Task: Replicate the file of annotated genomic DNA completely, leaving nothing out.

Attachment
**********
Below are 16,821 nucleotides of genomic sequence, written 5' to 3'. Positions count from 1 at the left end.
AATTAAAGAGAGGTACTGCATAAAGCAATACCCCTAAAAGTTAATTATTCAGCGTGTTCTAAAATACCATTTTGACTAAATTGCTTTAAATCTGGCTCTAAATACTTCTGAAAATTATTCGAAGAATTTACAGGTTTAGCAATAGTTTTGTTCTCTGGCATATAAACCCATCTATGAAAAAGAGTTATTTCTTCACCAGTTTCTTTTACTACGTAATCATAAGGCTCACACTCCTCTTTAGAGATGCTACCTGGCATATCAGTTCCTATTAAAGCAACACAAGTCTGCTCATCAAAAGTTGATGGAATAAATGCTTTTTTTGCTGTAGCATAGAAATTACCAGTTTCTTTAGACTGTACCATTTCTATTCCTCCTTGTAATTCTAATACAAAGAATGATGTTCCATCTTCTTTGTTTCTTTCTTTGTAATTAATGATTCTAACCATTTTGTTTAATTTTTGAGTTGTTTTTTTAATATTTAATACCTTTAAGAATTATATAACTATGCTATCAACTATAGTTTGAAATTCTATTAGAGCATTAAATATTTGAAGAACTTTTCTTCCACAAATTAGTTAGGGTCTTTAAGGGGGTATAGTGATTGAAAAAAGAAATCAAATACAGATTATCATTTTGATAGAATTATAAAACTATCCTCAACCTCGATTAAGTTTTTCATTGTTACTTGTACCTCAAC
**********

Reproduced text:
Below are 16,821 nucleotides of genomic sequence, written 5' to 3'. Positions count from 1 at the left end.
AATTAAAGAGAGGTACTGCATAAAGCAATACCCCTAAAAGTTAATTATTCAGCGTGTTCTAAAATACCATTTTGACTAAATTGCTTTAAATCTGGCTCTAAATACTTCTGAAAATTATTCGAAGAATTTACAGGTTTAGCAATAGTTTTGTTCTCTGGCATATAAACCCATCTATGAAAAAGAGTTATTTCTTCACCAGTTTCTTTTACTACGTAATCATAAGGCTCACACTCCTCTTTAGAGATGCTACCTGGCATATCAGTTCCTATTAAAGCAACACAAGTCTGCTCATCAAAAGTTGATGGAATAAATGCTTTTTTTGCTGTAGCATAGAAATTACCAGTTTCTTTAGACTGTACCATTTCTATTCCTCCTTGTAATTCTAATACAAAGAATGATGTTCCATCTTCTTTGTTTCTTTCTTTGTAATTAATGATTCTAACCATTTTGTTTAATTTTTGAGTTGTTTTTTTAATATTTAATACCTTTAAGAATTATATAACTATGCTATCAACTATAGTTTGAAATTCTATTAGAGCATTAAATATTTGAAGAACTTTTCTTCCACAAATTAGTTAGGGTCTTTAAGGGGGTATAGTGATTGAAAAAAGAAATCAAATACAGATTATCATTTTGATAGAATTATAAAACTATCCTCAACCTCGATTAAGTTTTTCATTGTTACTTGTACCTCAAC